The second characteristic is that the barium sulfate particles are all different sizes in color.
Barium sulfate is the inorganic compound with the chemical formula BaSO4. It is also used to whiten photo paper and cosmetics (archive image)
An infrared camera shows how a sample of the whitest white color (the dark purple square in the middle right) actually cools the plate below ambient temperature, which is not even the case with commercially available “heat rejecting” paints.
How strongly each particle scatters light depends on its size. A wider range of particle sizes allows the color to scatter more spectrum of light from the sun.
“A high concentration of particles of different sizes gives the color the broadest spectral spread, which contributes to the highest reflectivity,” said Joseph Peoples, also at Purdue University.
The technique the researchers used to create the paint is also compatible with the commercial paint manufacturing process.
With a reflectivity of 98.1 percent, there is little room to whiter the color, according to researchers, but not much without affecting the end product.
“While a higher concentration of particles is better for making something white, you can’t increase the concentration too much,” Li said.
“The higher the concentration, the easier it is for the paint to break off or peel off.”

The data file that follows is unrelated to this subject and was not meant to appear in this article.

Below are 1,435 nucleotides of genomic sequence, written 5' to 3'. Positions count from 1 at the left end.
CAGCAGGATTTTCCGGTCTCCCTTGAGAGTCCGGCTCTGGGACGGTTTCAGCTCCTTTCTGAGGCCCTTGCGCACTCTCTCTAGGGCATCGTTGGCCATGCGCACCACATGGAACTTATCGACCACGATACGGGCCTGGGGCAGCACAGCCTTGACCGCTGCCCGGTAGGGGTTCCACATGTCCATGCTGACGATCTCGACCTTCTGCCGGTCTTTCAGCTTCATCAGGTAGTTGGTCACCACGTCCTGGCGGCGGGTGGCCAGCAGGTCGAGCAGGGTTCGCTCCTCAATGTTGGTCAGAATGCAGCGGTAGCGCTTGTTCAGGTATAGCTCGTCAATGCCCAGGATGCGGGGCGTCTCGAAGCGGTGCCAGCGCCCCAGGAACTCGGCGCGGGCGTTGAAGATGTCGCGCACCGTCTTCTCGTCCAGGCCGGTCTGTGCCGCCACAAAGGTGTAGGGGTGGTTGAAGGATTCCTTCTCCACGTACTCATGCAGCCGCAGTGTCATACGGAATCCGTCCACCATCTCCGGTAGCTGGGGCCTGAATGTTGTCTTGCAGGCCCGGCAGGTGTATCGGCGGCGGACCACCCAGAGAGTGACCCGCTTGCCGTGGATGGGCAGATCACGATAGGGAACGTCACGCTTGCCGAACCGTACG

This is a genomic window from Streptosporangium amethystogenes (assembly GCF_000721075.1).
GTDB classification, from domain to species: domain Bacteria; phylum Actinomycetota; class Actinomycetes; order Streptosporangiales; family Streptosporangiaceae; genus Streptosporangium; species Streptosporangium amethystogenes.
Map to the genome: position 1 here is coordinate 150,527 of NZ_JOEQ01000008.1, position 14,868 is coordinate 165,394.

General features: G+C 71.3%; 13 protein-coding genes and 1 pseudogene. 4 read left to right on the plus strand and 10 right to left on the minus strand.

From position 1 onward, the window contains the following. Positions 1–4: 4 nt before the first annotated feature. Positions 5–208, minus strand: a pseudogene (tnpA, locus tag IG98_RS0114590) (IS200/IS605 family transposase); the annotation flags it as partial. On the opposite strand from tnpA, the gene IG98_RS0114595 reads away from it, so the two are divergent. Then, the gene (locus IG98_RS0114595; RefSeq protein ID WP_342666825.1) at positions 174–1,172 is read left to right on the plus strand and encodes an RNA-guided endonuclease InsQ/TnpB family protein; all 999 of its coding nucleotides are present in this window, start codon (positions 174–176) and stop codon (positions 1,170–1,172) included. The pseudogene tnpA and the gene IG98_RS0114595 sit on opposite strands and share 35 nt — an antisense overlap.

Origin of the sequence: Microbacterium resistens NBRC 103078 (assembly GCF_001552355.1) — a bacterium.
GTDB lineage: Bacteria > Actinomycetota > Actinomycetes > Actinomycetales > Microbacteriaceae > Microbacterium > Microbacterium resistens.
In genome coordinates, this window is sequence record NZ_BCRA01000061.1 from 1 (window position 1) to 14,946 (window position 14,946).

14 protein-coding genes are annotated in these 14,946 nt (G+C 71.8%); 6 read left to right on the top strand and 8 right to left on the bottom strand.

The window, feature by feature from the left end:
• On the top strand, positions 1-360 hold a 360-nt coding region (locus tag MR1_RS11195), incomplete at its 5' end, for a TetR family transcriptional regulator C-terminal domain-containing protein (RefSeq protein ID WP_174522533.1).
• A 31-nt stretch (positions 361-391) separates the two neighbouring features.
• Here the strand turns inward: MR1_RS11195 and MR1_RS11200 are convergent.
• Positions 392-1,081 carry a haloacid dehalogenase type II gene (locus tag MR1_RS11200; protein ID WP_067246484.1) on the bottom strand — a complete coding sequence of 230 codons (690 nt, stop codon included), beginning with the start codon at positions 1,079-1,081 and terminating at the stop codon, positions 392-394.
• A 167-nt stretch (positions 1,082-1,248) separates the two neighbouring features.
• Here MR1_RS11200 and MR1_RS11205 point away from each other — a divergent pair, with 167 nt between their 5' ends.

“No More Black”: Researchers at the Massachusetts Institute of Technology (MIT) covered a £ 1.6 million diamond (pictured before and after) with the substance to prove its blackness
The researchers believe that this white could be the closest equivalent to some of the blackest blacks ever developed.
A product developed by Surrey NanoSystems called Vantablack absorbs up to 99.965 percent of visible light.
However, in 2019, Vantablack was upgraded by a team at MIT who increased the absorption rate to 99.995 percent.
MIT covered a £ 1.6 million diamond with the substance worthy of the spinal tap to prove its blackness – and it seemed to disappear instantly.
The MIT material was made from vertically aligned carbon nanotubes – microscopic carbon filaments – grown on a surface of chlorine-etched aluminum foil.
BLACK ABSORBS AND WHITE REFLECTIONS
Heat and light are different types of energy. Light energy can be converted into thermal energy.
A black object absorbs all wavelengths of light and converts them into heat so that the object becomes warm.
A white object reflects all wavelengths of light, so the light is not converted into heat and the temperature of the object does not increase noticeably.
Different wavelengths (colors) of light have different amounts of energy. Violet light has more energy than red light.
If we compare an object that absorbs purple light to an object that absorbs the same number of photons (light particles) from red light, the object that absorbs purple light absorbs more heat than the object that absorbs red light.
The amount of heat absorbed is also affected by how light or dark an object is.
A dark object of a certain color absorbs more photons than a light object of the same color, so it absorbs more heat and becomes warmer.
Source: UC Santa Barbara